Join me in a toast…as I raise my doughnut.

I got some good news today. It called for a celebratory moment, so I opted for a doughnut.

Some folks hoist a glass to mark an occasion. I like my rituals chocolate-frosted and not likely to lead to any test in which I must blow into a tube at the police station.

Once upon a time I would have headed for Dunkin’ Donuts, but in Portland, Oregon, that just is not the done thing.

Here one goes to a real bakery. I did not want to make do with some gluten-free, high-fiber nonsense in the shape of a doughnut, so I opted for the Helen Bernhard Bakery. All you need to know to verify the veracity of this place is that the counter and baking staff, all Women of a Certain Age, wear white uniforms. Any baker there would sooner cut off an arm than show up without a hairnet.

I got my chocolate-frosted cake doughnut, brought it home, and I cut it up with a knife to make it last. I placed it on an attractive plate.

I lifted it in a toast: “Good times!” Down the hatch.

All this brings to mind my short list of things that make bakeries so wonderful:

1. No ingredient list is ever posted with calories or fat grams.

2. Customers do not help themselves. (Laypeople do not know how to properly use those little sheets of bakery paper or tongs. Only trained professionals should get near those tools.)

3. No one ever asks, “Do you want a bag?” And in fact, any order with more than four cookies goes into a cardboard box. Tied up with string. (See No. 2; string is another thing that the customers should not handle.) This is an especially pleasing moment now that so many stores act as if handing over a paper bag is like skinning a bunny.

4. The names of the products are accurate. When they say “butter-cream frosting,” you know exactly what you’re in for.

5. No one gets surly while waiting in line.


File this under: “Better not to know.”

You might not be aware of this, but if you get one of those scope things done that sends a long hose and camera into your house’s sewer pipe, the resolution is good enough to see actual spiders. Big ones.

Photo courtesy of "SewerVision," winners of the Imaginative Name Contest

And the fervent assurances from the sewer guy  (“They LOVE the dark! They NEVER come up!) are probably not really true.

Oh, and they give you a DVD of it to keep, just in case your cable goes out some night and you don’t feel like reading.

The war in utero.

Who knew? It turns out that Washington state law forbids the paying of surrogate mothers. I learned this today by reading a piece in The Seattle Times about efforts to change that law.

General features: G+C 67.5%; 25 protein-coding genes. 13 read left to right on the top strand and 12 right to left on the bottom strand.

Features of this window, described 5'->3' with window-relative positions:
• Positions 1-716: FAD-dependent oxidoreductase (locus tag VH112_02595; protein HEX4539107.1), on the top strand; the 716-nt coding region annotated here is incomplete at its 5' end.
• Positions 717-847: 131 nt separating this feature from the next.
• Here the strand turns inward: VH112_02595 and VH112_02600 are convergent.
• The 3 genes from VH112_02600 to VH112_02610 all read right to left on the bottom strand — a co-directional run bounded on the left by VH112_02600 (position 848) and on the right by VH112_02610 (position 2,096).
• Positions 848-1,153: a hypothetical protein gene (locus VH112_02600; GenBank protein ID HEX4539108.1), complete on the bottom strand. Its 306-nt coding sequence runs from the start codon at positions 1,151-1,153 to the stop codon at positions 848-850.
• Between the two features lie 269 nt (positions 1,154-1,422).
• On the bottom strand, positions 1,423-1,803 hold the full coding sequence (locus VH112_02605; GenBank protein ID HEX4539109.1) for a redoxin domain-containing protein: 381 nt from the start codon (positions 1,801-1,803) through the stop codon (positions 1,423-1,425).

Funny, isn’t it, how so many people spend energy keeping tabs on womb traffic, but fall down on the job when it comes to reproductive choices and health?

–From the minute abortion became legal, the fight was on to turn back the clock.

–When a vaccine became available for the sexually transmitted HPV virus that can cause cancer, some factions argued that it would encourage promiscuity. (I guess the day Viagra hit the market those sex police were off attending a workshop on clinic-bombing techniques.)

–Big HMOs and many private docs alike do not routinely offer women screening for sexually transmitted diseases. The subject may not come up at all in an annual physical, and not even in a medical visit intended to address some other gynecological issue.

The bill proposed in Washington is not a bad one. There are many reasons to worry about hiring women to bear children, especially the potential for exploitation. NOW and other women’s rights groups say this law will protect surrogates, which of course is a good thing.

But underneath the legal debate, I believe, lurks our society’s ambivalence about giving women full and private control of their reproductive abilities.



Food of our fathers.

Growing up, whenever we had odd leftovers for breakfast–which was often–my father brushed aside any questions about the fitness of such things.

“Apple pie? The Pilgrims ate apple pie,” he’d say.”It’s fine.”

Childhood imprints us with many traits, and this defensiveness about food is still with me.

My husband has been known to observe that while I certainly recognize good food, I may not actually know bad food when I see it.

Even though I believe the nutritional wisdom promoting fiber, fruit and lean protein, I can’t shake the familial facts: I come from a long line of people who ate horrible food and lived a long time.

(There are glaring exceptions, but those who checked out early usually did so in some spectacular accident, so they don’t count.)

Apparently this is more common than I thought.

My Southern maternal roots grew in Crisco, Coca-Cola, Moonpies, very well-done beef and fried chicken. A bit of pork rind floated in any vegetables that made it to the table.

My refrigerator today is filled with green stuff I didn’t even know existed when I was a kid.

Now and then as I stare into its interior, wishing vaguely for something with actual sugar, fat and preservatives, I feel guilty that I have strayed so far from my ancestral traditions.

A Pilgrim would starve around here.